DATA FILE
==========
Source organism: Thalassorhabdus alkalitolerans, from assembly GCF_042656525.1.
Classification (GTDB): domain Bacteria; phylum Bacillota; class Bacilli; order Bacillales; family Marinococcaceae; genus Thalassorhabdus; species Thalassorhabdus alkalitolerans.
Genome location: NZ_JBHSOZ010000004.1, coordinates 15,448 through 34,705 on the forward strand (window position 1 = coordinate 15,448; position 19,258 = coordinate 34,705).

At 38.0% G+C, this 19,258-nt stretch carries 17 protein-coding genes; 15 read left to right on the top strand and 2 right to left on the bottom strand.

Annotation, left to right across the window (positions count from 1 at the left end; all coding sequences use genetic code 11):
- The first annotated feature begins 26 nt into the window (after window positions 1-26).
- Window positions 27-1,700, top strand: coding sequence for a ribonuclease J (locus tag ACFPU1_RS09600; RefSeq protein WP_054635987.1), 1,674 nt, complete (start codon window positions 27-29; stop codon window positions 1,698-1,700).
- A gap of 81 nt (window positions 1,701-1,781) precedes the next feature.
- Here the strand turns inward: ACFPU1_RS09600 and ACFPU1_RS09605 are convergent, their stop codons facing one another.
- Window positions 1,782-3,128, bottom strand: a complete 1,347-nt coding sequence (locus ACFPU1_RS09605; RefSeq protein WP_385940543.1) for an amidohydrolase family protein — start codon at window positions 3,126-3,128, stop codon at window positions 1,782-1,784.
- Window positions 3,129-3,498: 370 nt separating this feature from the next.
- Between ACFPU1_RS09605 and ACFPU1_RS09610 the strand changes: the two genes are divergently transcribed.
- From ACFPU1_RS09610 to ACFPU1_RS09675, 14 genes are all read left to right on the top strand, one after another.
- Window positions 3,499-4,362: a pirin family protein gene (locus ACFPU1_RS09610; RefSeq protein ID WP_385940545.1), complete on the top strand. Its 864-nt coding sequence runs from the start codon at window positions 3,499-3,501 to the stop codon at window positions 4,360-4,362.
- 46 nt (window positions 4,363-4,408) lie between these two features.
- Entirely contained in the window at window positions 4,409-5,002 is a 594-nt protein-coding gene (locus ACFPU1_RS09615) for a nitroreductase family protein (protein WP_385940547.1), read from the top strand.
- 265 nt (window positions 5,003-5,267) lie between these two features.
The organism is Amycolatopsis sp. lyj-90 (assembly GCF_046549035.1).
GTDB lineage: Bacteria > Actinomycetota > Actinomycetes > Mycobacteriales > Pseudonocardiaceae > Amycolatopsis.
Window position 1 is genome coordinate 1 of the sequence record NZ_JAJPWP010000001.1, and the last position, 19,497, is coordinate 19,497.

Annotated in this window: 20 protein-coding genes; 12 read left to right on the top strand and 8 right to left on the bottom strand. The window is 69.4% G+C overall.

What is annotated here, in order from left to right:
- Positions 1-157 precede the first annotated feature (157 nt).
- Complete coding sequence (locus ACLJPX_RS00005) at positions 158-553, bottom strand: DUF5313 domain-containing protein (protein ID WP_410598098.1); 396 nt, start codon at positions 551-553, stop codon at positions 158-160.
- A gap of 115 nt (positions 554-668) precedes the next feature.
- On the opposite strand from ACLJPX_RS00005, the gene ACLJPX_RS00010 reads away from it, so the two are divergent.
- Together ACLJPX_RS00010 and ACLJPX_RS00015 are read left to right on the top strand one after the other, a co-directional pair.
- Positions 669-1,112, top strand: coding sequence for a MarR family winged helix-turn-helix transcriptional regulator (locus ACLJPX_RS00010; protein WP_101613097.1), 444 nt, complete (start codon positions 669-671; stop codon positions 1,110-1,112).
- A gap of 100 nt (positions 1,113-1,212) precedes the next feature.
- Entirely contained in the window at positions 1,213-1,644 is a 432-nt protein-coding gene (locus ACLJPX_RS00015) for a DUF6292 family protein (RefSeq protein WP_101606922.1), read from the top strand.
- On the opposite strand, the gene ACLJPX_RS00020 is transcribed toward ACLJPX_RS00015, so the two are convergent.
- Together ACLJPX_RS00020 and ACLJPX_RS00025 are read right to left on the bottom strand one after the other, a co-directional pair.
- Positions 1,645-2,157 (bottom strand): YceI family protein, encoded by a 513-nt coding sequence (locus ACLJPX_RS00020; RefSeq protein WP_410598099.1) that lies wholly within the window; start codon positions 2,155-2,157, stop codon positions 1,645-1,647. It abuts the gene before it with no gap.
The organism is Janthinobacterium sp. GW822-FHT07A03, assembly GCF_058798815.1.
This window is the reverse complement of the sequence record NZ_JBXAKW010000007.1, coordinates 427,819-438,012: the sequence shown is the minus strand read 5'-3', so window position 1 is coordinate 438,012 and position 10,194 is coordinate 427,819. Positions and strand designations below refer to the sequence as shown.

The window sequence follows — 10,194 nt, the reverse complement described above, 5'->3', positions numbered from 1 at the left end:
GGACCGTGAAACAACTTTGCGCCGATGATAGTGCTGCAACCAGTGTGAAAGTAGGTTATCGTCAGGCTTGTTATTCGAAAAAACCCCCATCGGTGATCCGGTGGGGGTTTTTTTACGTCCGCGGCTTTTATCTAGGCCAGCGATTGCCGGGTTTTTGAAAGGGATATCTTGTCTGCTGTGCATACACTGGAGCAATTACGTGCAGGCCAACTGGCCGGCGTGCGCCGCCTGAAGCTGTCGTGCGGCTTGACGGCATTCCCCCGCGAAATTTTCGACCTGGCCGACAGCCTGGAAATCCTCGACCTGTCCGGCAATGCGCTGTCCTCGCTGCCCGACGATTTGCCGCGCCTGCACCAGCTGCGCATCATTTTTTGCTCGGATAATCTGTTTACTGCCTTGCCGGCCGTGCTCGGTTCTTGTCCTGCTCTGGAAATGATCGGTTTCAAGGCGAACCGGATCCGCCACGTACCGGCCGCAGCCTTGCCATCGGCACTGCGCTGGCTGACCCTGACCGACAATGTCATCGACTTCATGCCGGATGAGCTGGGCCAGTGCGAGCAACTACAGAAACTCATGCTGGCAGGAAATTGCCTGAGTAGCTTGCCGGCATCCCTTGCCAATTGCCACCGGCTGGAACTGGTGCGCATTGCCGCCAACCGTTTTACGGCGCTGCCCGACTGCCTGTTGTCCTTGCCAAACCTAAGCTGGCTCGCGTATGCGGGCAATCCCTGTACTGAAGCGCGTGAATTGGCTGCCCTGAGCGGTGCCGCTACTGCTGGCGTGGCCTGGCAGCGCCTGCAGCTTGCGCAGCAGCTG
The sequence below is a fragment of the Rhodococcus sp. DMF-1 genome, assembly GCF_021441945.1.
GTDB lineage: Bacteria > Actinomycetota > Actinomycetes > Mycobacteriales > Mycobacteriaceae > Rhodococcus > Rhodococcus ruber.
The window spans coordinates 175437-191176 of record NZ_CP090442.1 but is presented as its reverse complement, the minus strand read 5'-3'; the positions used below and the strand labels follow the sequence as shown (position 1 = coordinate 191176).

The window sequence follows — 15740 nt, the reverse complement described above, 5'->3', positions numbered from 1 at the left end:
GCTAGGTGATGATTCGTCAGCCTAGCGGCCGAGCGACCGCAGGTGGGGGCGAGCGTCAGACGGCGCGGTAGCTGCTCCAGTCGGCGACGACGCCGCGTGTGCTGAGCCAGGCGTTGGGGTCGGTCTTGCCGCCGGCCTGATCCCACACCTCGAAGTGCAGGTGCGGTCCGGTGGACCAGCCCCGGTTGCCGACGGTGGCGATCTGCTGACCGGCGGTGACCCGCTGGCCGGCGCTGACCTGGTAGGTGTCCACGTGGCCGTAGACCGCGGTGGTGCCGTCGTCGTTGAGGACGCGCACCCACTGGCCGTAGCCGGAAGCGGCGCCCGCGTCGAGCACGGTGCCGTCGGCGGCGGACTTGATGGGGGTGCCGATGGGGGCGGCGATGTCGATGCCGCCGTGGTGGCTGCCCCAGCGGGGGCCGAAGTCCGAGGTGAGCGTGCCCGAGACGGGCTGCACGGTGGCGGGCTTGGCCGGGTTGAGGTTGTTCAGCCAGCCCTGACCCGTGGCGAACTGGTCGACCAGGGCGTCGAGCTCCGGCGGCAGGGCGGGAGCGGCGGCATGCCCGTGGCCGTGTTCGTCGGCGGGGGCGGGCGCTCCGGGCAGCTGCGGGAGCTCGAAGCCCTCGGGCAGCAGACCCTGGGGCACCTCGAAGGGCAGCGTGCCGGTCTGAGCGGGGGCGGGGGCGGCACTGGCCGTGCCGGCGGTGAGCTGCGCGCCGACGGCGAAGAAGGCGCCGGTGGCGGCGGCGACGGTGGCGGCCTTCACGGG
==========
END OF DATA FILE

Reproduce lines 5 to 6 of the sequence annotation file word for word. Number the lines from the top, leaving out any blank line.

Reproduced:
Annotation, left to right across the window (positions count from 1 at the left end; all coding sequences use genetic code 11):
- The first annotated feature begins 26 nt into the window (after window positions 1-26).